Interview: Michael Stanley Author of Dying to Live

Finalist of the 2018 Shelf Unbound Competition for Best Independently Published Book

Shelf Unbound: Tell us about your book. 

Michael Stanley: Dying to Live is a story about what would happen if a plant were found that enabled people to live longer. It is a story of avarice and greed.

When an old Bushman is found dead at the side of a Kalahari road, the police are suspicious he may have been murdered. An autopsy reveals that his internal organs are those of a young man, and a bullet found embedded in an abdominal muscle not only was typical of one used a hundred years earlier, but also had no entry wound.  

Word gets out, and the Bushman’s body is stolen from the morgue. Also, a local witch doctor, famous for purveying a tonic to extend life to wealthy clients, disappears, as does an American academic who is close friends with the CEO of a pharmaceutical company.

Both the Bushman and the witch doctor were thought to have found a plant in the Kalahari that prolonged life. With the promise of enormous profits to whoever found the plant, the search was on. And any obstacle was quickly pushed aside.

Assistant Superintendent David “Kubu” Bengu and his colleague Detective Samantha Khama are called on to investigate.  

At the same time, Kubu and his wife are wrestling with the deteriorating health of their adopted, HIV-positive daughter. As she deteriorates, they are faced with the temptation to find the plant and use it on their daughter. This results in a huge disagreement, and Kubu leaves home.

Eventually, Kubu and Samantha are sure they know who is responsible for the murders, but have little concrete evidence to convict him. Kubu devises a dangerous deceit to get the proof they need.  

Shelf Unbound: How did you go about developing this book?

Stanley: The idea for the book came from a case of biopiracy. For hundreds of years, Bushmen have used the hoodia plant to suppress their appetites when running after antelope they have shot with a poisoned arrow. Sometimes, a large antelope may run for several days before collapsing. About twenty years ago, the South African Council for Scientific and Industrial Research (CSIR) isolated the chemical it believed to be responsible. It then sold the rights to a European pharmaceutical company for commercialization.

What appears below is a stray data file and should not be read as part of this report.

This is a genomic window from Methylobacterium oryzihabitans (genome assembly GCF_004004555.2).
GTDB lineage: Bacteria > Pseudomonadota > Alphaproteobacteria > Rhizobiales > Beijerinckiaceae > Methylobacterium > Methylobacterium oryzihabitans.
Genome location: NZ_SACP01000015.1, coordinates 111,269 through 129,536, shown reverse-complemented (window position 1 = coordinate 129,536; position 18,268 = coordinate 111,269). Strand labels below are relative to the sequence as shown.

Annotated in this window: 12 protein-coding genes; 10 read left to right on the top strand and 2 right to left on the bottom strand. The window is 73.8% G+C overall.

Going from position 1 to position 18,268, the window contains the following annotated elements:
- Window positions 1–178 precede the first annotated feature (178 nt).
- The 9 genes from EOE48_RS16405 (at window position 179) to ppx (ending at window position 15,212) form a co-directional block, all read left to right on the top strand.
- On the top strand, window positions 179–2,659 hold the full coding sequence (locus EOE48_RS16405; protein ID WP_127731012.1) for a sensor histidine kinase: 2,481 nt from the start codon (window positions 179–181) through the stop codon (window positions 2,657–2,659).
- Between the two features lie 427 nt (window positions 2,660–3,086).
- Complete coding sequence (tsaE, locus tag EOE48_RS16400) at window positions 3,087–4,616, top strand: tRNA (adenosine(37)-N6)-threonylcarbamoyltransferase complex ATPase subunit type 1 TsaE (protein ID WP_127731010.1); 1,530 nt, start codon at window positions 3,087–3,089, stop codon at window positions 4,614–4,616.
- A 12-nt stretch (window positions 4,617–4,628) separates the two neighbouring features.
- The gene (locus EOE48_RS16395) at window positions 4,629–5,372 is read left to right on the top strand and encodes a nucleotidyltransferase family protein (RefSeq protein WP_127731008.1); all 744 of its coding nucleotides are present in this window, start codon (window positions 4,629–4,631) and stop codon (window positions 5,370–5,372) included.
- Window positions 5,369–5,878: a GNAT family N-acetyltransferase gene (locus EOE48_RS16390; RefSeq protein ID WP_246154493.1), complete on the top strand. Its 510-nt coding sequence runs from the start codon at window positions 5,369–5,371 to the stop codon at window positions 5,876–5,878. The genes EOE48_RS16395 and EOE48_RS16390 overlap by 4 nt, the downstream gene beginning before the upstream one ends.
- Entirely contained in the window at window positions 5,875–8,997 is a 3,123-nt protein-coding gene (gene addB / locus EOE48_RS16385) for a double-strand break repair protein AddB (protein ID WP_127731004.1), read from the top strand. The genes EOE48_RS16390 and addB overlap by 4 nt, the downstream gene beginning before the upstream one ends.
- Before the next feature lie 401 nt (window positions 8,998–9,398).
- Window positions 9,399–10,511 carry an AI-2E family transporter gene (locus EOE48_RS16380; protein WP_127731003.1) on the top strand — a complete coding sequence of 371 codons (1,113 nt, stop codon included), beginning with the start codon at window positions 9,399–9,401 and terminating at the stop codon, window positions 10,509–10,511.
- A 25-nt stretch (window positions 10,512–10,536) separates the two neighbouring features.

There was an outcry that both the CSIR and the company had stolen indigenous intellectual property—that is, the knowledge of the Bushmen about the properties of hoodia—without compensation. Eventually, an agreement was made whereby the Bushmen would get a percentage of any profits made.

It was an easy step for us to imagine the existence of a similar plant that would extend life. After all, the Kalahari is huge, and there are doubtless hundreds of plant species that have yet to be discovered. We then thought about the frenzy that would result if such a plant became known. The profit potential would be almost unlimited, and people would go to great lengths to control the market.

With that back story, we were left with devising an entertaining murder mystery around it.

Shelf Unbound: What was the experience of writing this book like for you?

Stanley: Dying to Live is the sixth Detective Kubu mystery, and the experience mirrored the earlier ones. Once we had settled on the back story, we did a lot of research on biopiracy, as well as on the remarkable abilities of Bushmen as botanists. We then wove this into a story about human frailty—a theme of all our stories. In this case, the frailty was closer to home for Kubu and his family than in previous books. At the end of the story, Kubu has to resolve a huge, personal, moral dilemma.

Shelf Unbound: What writing advice do you have for indie authors?

Stanley: Don’t give up your day job! Don’t isolate yourself—join a writing group or write with someone.

Find the style that suits you—do you like to plot the story before writing (a plotter)? Or do you prefer to make it up as you write (a pantser—writing by the seat of your pants)?

Listen to your inner voice—don’t ignore it when it tells you something isn’t quite right, even if it means a major rewrite. Have your manuscript professionally edited before submitting it to an agent or publisher.

Shelf Unbound: What are you working on next?

Stanley: We have just finished the manuscript of a stand-alone thriller, Dead of Night, that has as its back story the poaching of rhinos and the smuggling of rhino horn. It features a Minnesota woman of Vietnamese descent as its protagonist. It will be first released in mid-2018 in the UK by Orenda Books. 

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